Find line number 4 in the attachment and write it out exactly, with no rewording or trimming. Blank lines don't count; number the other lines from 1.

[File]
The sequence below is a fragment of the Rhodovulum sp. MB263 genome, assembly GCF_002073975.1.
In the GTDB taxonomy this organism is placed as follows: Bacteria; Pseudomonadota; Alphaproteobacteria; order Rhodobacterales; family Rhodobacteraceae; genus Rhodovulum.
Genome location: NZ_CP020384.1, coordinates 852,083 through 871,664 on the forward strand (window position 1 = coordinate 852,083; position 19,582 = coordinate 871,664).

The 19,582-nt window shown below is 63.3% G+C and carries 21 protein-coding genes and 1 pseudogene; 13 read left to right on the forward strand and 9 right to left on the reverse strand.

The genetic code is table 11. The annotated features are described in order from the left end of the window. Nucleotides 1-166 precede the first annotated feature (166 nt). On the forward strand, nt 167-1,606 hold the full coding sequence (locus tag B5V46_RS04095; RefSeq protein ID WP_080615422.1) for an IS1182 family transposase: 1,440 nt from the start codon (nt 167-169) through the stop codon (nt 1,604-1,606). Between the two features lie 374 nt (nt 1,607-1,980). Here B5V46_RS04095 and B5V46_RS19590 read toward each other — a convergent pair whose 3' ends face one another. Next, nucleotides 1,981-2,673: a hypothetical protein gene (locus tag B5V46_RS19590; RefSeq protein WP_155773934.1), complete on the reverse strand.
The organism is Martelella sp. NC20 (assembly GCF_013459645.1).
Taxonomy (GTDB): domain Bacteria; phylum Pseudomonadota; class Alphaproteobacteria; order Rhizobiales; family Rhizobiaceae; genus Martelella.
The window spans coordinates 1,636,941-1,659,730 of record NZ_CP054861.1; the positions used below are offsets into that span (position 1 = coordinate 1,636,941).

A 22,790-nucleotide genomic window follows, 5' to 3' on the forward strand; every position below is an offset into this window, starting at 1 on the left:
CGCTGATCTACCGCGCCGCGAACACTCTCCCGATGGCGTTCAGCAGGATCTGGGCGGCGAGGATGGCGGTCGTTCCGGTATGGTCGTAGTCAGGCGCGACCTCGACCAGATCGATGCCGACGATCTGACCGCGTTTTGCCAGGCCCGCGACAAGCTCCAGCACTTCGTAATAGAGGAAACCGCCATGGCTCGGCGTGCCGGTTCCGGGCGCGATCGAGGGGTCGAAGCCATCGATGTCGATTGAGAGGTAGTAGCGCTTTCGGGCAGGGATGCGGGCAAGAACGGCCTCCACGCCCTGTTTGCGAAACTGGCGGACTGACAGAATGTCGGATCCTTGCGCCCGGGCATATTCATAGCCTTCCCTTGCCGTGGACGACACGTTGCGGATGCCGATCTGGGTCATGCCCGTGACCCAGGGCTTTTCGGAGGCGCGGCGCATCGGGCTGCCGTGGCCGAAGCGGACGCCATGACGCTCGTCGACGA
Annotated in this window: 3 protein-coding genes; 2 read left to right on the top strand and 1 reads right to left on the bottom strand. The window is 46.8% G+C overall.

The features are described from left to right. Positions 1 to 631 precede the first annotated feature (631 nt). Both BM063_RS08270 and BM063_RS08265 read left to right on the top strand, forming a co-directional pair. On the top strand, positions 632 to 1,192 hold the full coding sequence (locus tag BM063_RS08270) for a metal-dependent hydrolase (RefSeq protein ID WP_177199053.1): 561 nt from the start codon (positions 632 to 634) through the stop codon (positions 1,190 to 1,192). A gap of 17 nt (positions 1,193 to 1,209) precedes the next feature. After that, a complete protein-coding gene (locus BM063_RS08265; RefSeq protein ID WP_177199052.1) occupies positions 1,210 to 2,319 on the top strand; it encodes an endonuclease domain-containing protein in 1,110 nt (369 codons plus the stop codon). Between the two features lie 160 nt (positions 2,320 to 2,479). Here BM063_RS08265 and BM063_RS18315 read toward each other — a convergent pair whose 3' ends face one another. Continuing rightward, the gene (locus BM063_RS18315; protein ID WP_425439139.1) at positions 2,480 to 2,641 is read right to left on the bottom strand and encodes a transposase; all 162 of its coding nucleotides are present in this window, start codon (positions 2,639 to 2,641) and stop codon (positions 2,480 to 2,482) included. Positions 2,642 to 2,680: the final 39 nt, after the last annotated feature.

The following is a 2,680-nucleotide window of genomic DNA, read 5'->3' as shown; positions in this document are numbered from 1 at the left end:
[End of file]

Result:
The 19,582-nt window shown below is 63.3% G+C and carries 21 protein-coding genes and 1 pseudogene; 13 read left to right on the forward strand and 9 right to left on the reverse strand.